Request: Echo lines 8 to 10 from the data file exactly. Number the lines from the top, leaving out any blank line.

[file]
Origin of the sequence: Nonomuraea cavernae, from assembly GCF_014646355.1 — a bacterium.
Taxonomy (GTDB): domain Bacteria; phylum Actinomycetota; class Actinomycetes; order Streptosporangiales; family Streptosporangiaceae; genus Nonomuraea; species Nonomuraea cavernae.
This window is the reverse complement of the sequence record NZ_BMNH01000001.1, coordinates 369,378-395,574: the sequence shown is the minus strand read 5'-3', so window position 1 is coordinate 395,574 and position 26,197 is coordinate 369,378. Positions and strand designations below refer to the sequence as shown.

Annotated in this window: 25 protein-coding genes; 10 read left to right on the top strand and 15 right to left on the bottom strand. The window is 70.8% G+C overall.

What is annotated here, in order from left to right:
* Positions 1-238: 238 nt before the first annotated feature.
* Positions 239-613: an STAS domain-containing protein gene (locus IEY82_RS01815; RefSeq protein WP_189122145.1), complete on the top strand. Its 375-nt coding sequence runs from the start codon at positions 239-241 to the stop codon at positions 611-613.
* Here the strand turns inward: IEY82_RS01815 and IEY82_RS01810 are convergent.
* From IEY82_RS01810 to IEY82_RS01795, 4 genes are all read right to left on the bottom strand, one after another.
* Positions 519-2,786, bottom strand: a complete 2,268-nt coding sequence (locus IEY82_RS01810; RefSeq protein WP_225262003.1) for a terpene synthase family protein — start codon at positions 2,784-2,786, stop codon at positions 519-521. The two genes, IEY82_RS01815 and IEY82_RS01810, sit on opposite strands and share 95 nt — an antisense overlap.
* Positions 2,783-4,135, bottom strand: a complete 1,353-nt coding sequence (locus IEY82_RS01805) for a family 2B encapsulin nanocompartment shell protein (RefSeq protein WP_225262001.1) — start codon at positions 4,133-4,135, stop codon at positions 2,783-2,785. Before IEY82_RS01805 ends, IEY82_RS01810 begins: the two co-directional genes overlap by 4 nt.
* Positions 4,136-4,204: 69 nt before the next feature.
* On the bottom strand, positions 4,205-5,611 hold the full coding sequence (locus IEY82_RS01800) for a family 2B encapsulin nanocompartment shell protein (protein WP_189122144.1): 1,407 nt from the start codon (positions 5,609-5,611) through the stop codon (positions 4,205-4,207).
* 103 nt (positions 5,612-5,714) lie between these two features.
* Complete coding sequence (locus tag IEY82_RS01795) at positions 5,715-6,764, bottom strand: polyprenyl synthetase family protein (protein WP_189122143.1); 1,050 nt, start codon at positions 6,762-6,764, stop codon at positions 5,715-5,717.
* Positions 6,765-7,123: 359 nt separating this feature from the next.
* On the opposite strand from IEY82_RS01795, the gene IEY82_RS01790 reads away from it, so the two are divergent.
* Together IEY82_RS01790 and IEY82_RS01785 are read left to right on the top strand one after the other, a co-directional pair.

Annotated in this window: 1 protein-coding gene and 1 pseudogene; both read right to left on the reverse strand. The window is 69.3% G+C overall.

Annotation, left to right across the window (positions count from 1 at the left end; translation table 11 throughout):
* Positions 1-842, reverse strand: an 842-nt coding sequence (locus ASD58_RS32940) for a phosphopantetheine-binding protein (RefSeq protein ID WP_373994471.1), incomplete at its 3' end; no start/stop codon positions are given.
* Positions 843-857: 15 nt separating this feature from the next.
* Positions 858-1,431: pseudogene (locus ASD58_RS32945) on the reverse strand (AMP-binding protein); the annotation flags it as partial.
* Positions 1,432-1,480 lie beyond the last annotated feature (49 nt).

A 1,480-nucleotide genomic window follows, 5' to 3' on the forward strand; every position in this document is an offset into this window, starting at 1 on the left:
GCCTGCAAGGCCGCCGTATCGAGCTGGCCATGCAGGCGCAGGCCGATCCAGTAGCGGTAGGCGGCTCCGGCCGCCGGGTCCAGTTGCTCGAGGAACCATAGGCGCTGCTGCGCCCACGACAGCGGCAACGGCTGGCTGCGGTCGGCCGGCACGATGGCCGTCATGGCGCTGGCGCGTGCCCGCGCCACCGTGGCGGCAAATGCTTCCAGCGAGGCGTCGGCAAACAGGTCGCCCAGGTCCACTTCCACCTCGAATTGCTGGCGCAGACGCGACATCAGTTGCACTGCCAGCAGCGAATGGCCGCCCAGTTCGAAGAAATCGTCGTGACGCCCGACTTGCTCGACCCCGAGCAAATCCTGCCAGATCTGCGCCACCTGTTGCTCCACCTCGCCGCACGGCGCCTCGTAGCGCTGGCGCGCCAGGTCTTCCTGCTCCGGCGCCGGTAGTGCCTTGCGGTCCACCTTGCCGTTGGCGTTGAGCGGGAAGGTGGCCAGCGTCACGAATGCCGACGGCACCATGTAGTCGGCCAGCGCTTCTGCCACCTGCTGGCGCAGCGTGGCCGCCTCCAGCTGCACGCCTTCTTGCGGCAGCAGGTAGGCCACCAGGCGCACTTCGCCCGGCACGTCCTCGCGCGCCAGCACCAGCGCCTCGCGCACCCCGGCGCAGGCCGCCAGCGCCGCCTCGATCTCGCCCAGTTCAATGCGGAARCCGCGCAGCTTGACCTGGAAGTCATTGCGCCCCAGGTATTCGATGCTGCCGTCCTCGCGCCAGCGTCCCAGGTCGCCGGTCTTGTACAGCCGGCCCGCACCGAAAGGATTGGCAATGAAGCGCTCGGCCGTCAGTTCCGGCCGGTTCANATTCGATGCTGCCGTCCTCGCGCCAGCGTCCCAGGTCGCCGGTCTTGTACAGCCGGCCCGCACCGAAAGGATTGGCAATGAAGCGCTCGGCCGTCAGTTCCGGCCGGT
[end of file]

* Here the strand turns inward: IEY82_RS01815 and IEY82_RS01810 are convergent.
* From IEY82_RS01810 to IEY82_RS01795, 4 genes are all read right to left on the bottom strand, one after another.
* Positions 519-2,786, bottom strand: a complete 2,268-nt coding sequence (locus IEY82_RS01810; RefSeq protein WP_225262003.1) for a terpene synthase family protein — start codon at positions 2,784-2,786, stop codon at positions 519-521. The two genes, IEY82_RS01815 and IEY82_RS01810, sit on opposite strands and share 95 nt — an antisense overlap.